Medical data breach leads to major fine from CNIL

Earlier this month, the CNIL imposed a fine of €1.5 million after a medical data breach affecting nearly 500,000 people revealed a company’s security flaws.

 

Early last year, a major data breach affecting nearly 500,000 people was reported. The breach involved information including users’ surnames, first names , social security numbers, names of their prescribing doctors, dates of their examinations, and most critically medical information on conditions (HIV, cancers, genetic diseases, pregnancies, drug treatments followed by the patient, or even genetic data). In February 2021, the CNIL carried out several inquiries into the company DEDALUS BIOLOGY, a software company, which supports medical analysis laboratories. Based on the findings, CNIL concluded that the company had breached several obligations under the GDPR, in particular the obligation to ensure the security of personal data. The CNIL decided to impose a fine of 1.5 million euros and to make this decision public. The amount of this fine was decided based on the seriousness of the violations, but also considered the turnover of the company.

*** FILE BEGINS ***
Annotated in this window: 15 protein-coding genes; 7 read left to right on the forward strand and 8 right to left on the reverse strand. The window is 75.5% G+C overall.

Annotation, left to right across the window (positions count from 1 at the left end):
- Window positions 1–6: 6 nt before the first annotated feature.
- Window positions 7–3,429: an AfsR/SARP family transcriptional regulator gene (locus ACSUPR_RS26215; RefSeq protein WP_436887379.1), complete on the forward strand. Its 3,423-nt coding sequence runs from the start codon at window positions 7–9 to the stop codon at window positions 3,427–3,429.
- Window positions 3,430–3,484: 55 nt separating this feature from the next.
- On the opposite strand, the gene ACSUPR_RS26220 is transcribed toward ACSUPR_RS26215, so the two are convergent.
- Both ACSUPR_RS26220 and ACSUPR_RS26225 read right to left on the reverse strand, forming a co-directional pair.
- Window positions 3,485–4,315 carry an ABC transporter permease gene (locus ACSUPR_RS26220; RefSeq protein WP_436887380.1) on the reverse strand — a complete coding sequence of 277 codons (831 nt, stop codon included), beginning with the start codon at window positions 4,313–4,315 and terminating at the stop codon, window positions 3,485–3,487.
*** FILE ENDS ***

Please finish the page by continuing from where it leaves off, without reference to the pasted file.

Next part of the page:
CNIL sanctioned the software company for violating several GDPR obligations following the medical data breach.

 

Two companies requested the services of DEDALUS BIOLOGY for the migration from software to another tool. In this case, the company extracted a larger volume of data than was required to perform this task. The company has therefore processed data beyond the instructions given by the data controllers.

This breach of the obligation for the processor to comply with the instructions of the controller is a violation of article 29 of the GDPR. CNIL also fined the company over a breach of the obligation to regulate their processing by a formalized legal act as the maintenance contracts transmitted to CNIL by DEDALUS did not contain the information provided for by article 28-3 of the GDPR which stated that data processing “…shall be governed by a contract or other legal act under Union or Member State law…”